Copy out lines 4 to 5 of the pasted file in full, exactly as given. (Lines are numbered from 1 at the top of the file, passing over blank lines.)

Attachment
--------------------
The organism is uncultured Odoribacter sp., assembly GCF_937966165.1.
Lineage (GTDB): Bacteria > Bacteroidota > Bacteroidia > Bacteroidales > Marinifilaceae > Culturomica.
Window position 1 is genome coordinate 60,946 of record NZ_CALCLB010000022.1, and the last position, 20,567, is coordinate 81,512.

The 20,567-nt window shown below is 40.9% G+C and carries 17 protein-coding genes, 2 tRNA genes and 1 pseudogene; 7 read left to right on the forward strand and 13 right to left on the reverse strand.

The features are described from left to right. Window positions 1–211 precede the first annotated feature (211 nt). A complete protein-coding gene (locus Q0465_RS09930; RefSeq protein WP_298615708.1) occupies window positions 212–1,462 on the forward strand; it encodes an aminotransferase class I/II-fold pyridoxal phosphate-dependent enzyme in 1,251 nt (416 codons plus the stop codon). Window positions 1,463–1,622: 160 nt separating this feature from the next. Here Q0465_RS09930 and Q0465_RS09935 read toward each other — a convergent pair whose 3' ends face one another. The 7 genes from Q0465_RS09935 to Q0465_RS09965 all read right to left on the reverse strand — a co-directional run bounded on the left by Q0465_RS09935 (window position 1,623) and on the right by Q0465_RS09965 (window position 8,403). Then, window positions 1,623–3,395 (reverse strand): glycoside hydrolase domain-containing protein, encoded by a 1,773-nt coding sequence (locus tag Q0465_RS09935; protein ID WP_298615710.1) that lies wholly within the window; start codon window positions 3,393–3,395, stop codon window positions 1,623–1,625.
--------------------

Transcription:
The 20,567-nt window shown below is 40.9% G+C and carries 17 protein-coding genes, 2 tRNA genes and 1 pseudogene; 7 read left to right on the forward strand and 13 right to left on the reverse strand.

The features are described from left to right. Window positions 1–211 precede the first annotated feature (211 nt). A complete protein-coding gene (locus Q0465_RS09930; RefSeq protein WP_298615708.1) occupies window positions 212–1,462 on the forward strand; it encodes an aminotransferase class I/II-fold pyridoxal phosphate-dependent enzyme in 1,251 nt (416 codons plus the stop codon). Window positions 1,463–1,622: 160 nt separating this feature from the next. Here Q0465_RS09930 and Q0465_RS09935 read toward each other — a convergent pair whose 3' ends face one another. The 7 genes from Q0465_RS09935 to Q0465_RS09965 all read right to left on the reverse strand — a co-directional run bounded on the left by Q0465_RS09935 (window position 1,623) and on the right by Q0465_RS09965 (window position 8,403). Then, window positions 1,623–3,395 (reverse strand): glycoside hydrolase domain-containing protein, encoded by a 1,773-nt coding sequence (locus tag Q0465_RS09935; protein ID WP_298615710.1) that lies wholly within the window; start codon window positions 3,393–3,395, stop codon window positions 1,623–1,625.